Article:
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Coal power plants in China, boom again in 2022

CREA and GEM report on coal power plants in China

(sustainabilityenvironment.com) – Two new coal power plants in China are authorized every week. In all, plants for 106 new GW have completed the permitting phase. The highest volume since 2015. Four times the 23 GW of 2021. It is also a record for the plants whose work has begun. In many cases, there has been an accelerated authorization process. Result: more than 50 new GWs in the yard, 50% more than those under construction in 2021. These are the numbers of coal in China in 2022.

The numbers of new capacity connected to the network remain stable. They were 26.2 GW in 2021, they rose just to 26.8 GW in 2022. This is the lowest figure since 2003 for the last two years, reflecting the decline in authorizations between 2017 and 2020. But given the surge in permits granted last year, there will soon be a boom.

Underlining these numbers is a report by the Centre for Research on Energy and Clean Air (CREA) and Global Energy Monitor (GEM) published today. “At the beginning of 2022, the Chinese energy regulator said that no new coal power plants would be allowed just because of increased energy production,” note the report’s authors. “However, the provinces that have started the largest number of new coal-fired power projects hardly meet this requirement, as they are among those that meet most of the increase in their energy needs through coal”.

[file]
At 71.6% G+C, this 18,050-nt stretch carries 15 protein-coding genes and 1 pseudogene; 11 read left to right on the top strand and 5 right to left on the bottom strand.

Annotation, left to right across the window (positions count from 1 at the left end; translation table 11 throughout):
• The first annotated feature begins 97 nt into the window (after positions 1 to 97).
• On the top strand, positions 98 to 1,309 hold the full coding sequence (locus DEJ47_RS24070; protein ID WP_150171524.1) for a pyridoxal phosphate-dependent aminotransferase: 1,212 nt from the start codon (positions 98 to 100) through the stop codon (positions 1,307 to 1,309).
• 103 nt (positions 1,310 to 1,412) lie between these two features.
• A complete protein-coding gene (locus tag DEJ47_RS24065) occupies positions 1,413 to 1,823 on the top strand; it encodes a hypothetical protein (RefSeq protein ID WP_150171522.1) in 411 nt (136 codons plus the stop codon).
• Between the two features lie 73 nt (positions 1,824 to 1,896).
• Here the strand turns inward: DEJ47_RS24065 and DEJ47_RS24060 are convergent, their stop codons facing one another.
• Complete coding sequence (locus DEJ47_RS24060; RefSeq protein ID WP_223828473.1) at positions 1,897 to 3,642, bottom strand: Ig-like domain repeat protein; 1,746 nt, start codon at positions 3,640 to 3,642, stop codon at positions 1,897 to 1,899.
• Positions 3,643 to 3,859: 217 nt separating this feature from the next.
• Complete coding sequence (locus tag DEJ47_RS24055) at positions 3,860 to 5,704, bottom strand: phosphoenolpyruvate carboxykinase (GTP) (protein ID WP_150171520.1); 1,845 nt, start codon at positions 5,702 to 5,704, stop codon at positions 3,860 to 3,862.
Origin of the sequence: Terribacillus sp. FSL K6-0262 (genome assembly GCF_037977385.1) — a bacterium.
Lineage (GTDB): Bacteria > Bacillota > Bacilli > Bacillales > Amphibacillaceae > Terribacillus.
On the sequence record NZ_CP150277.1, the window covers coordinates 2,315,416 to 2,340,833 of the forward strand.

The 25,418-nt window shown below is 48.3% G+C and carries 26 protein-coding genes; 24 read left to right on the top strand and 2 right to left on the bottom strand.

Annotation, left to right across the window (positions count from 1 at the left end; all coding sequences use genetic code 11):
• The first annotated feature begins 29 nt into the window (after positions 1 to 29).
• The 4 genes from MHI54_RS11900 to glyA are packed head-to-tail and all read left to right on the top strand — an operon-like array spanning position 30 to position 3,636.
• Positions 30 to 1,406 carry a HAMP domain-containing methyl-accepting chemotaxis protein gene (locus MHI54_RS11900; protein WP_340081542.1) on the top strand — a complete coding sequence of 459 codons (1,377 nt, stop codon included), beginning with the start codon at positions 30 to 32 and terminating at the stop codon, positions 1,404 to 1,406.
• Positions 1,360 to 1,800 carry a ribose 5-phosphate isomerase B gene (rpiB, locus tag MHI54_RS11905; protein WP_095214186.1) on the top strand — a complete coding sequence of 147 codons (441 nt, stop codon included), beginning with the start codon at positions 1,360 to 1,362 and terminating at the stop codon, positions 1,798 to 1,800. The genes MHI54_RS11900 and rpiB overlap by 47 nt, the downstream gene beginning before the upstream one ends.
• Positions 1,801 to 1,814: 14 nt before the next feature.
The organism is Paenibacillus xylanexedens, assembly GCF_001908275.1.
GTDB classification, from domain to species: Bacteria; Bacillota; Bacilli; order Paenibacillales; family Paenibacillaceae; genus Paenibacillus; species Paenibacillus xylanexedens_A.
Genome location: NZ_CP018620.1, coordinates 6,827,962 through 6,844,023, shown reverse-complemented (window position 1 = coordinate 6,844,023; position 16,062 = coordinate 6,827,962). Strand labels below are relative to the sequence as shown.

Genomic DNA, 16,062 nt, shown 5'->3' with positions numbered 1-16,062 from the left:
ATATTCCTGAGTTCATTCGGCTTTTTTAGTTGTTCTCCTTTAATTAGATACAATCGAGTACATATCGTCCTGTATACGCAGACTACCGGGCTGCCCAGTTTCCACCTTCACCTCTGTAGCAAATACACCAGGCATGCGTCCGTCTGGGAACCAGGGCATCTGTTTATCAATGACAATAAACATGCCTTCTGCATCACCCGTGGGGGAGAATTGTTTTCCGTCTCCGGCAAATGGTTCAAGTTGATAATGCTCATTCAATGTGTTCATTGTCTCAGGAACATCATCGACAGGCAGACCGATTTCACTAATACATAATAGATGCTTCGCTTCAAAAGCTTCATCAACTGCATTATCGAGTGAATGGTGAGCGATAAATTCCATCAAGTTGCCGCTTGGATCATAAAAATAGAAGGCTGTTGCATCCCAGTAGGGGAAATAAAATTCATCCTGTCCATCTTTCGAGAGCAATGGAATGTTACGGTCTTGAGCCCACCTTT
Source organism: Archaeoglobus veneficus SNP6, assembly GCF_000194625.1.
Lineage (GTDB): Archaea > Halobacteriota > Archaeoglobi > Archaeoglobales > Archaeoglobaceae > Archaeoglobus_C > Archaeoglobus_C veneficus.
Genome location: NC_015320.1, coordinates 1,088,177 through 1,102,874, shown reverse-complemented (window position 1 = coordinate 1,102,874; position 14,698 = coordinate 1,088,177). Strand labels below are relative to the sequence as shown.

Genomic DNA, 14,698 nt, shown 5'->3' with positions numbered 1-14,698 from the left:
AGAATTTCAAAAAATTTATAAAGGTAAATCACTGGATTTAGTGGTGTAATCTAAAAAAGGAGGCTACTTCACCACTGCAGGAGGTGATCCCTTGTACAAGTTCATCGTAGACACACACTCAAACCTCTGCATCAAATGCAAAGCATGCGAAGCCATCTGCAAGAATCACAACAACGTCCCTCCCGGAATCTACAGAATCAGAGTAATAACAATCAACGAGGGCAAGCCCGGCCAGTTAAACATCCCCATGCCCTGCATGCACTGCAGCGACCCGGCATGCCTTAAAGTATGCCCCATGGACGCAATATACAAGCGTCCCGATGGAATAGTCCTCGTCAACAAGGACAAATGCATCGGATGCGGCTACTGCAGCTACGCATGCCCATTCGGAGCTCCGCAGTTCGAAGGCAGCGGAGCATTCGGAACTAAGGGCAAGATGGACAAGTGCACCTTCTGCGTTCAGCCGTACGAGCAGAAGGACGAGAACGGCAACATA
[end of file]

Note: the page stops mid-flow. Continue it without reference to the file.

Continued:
Why the boom of coal-fired power plants in China?

What caused this boom in permits for new coal power plants in China? It is a response to the blackouts due to the heat waves of the last summer, the report suggests. In 2021-22 the country recorded peaks in an electrical load of even 230 GW above the norm, a demand inflated by the use of air conditioners. But choosing coal-fired power plants is a “costly and not optimal” solution, say CREA and GEM.

Read also China had to stop coal-fired power plants abroad. This year it built 14

The provinces that authorize a large number of new coal-fired power plants are trying to justify the projects as “supporting” electricity capacity to ensure the stability of the grid and the integration of renewable energies,” the authors note. “This justification, however, does not hold up, as the plants are intended to operate with a base load and these specific provinces are lagging behind in producing clean energy to meet the growth in demand”.

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